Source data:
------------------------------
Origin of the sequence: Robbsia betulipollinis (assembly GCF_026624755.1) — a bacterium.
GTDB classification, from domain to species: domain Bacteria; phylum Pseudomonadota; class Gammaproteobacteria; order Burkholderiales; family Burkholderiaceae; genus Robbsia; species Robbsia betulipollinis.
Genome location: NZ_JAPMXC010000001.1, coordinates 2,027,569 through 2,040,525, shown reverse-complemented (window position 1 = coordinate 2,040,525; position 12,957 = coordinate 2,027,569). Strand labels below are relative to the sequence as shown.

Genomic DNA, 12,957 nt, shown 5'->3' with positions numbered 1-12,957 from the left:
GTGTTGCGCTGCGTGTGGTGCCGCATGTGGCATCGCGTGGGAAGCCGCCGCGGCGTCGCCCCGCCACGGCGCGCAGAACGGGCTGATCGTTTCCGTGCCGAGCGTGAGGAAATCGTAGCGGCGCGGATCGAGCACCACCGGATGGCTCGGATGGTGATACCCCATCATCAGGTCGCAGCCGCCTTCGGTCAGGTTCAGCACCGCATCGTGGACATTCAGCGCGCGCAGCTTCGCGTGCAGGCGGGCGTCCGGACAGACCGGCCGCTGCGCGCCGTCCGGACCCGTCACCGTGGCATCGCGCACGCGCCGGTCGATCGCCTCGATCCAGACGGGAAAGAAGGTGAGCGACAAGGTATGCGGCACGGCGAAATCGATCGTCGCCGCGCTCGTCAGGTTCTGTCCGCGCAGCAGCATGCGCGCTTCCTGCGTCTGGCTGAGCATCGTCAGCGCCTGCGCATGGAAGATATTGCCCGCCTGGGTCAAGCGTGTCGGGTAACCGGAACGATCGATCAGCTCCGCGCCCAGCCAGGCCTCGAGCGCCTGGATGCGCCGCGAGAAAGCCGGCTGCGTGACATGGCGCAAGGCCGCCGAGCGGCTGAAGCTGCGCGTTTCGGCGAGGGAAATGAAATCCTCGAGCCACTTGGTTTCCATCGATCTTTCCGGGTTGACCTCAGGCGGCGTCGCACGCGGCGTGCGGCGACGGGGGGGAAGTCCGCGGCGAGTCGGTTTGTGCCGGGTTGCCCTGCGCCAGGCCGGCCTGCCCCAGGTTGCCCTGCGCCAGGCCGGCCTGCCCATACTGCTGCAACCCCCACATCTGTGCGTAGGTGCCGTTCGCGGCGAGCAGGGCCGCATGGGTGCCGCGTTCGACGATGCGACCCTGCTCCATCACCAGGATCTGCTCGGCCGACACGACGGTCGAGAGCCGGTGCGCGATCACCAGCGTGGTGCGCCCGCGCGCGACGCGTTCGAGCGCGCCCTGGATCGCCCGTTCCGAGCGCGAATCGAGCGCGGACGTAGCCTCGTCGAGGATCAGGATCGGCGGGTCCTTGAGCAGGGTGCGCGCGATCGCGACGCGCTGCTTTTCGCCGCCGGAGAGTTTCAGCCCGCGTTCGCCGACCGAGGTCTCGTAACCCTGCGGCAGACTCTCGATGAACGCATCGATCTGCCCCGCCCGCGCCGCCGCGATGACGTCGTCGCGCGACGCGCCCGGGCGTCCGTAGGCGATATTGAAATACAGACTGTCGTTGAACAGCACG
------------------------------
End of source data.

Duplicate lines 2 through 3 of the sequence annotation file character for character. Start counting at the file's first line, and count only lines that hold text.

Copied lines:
GTDB classification, from domain to species: domain Bacteria; phylum Pseudomonadota; class Gammaproteobacteria; order Burkholderiales; family Burkholderiaceae; genus Robbsia; species Robbsia betulipollinis.
Genome location: NZ_JAPMXC010000001.1, coordinates 2,027,569 through 2,040,525, shown reverse-complemented (window position 1 = coordinate 2,040,525; position 12,957 = coordinate 2,027,569). Strand labels below are relative to the sequence as shown.